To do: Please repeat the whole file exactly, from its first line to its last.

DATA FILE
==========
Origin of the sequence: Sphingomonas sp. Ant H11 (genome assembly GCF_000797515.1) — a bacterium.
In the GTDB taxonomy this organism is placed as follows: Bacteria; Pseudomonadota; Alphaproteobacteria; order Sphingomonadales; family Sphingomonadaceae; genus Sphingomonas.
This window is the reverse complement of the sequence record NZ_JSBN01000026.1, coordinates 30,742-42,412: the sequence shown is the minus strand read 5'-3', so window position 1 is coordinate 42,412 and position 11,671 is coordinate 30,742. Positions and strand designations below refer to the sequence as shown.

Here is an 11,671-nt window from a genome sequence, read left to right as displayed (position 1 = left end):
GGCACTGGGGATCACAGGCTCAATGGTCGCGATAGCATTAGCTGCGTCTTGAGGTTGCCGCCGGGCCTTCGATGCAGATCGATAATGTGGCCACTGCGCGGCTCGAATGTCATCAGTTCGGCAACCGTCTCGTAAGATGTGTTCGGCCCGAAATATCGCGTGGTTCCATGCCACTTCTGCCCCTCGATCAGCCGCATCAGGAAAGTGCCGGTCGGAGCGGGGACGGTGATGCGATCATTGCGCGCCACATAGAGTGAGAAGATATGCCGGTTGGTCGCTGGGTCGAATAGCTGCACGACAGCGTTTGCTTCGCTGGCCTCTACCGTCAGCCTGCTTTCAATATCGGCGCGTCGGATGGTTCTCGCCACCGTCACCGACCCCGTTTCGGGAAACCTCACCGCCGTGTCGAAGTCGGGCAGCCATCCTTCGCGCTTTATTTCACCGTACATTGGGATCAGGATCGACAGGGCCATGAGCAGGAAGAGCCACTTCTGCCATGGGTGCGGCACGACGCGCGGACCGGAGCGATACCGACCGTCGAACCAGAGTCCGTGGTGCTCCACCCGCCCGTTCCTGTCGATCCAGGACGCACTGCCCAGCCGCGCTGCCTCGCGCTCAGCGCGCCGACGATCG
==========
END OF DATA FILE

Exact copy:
Origin of the sequence: Sphingomonas sp. Ant H11 (genome assembly GCF_000797515.1) — a bacterium.
In the GTDB taxonomy this organism is placed as follows: Bacteria; Pseudomonadota; Alphaproteobacteria; order Sphingomonadales; family Sphingomonadaceae; genus Sphingomonas.
This window is the reverse complement of the sequence record NZ_JSBN01000026.1, coordinates 30,742-42,412: the sequence shown is the minus strand read 5'-3', so window position 1 is coordinate 42,412 and position 11,671 is coordinate 30,742. Positions and strand designations below refer to the sequence as shown.

Here is an 11,671-nt window from a genome sequence, read left to right as displayed (position 1 = left end):
GGCACTGGGGATCACAGGCTCAATGGTCGCGATAGCATTAGCTGCGTCTTGAGGTTGCCGCCGGGCCTTCGATGCAGATCGATAATGTGGCCACTGCGCGGCTCGAATGTCATCAGTTCGGCAACCGTCTCGTAAGATGTGTTCGGCCCGAAATATCGCGTGGTTCCATGCCACTTCTGCCCCTCGATCAGCCGCATCAGGAAAGTGCCGGTCGGAGCGGGGACGGTGATGCGATCATTGCGCGCCACATAGAGTGAGAAGATATGCCGGTTGGTCGCTGGGTCGAATAGCTGCACGACAGCGTTTGCTTCGCTGGCCTCTACCGTCAGCCTGCTTTCAATATCGGCGCGTCGGATGGTTCTCGCCACCGTCACCGACCCCGTTTCGGGAAACCTCACCGCCGTGTCGAAGTCGGGCAGCCATCCTTCGCGCTTTATTTCACCGTACATTGGGATCAGGATCGACAGGGCCATGAGCAGGAAGAGCCACTTCTGCCATGGGTGCGGCACGACGCGCGGACCGGAGCGATACCGACCGTCGAACCAGAGTCCGTGGTGCTCCACCCGCCCGTTCCTGTCGATCCAGGACGCACTGCCCAGCCGCGCTGCCTCGCGCTCAGCGCGCCGACGATCG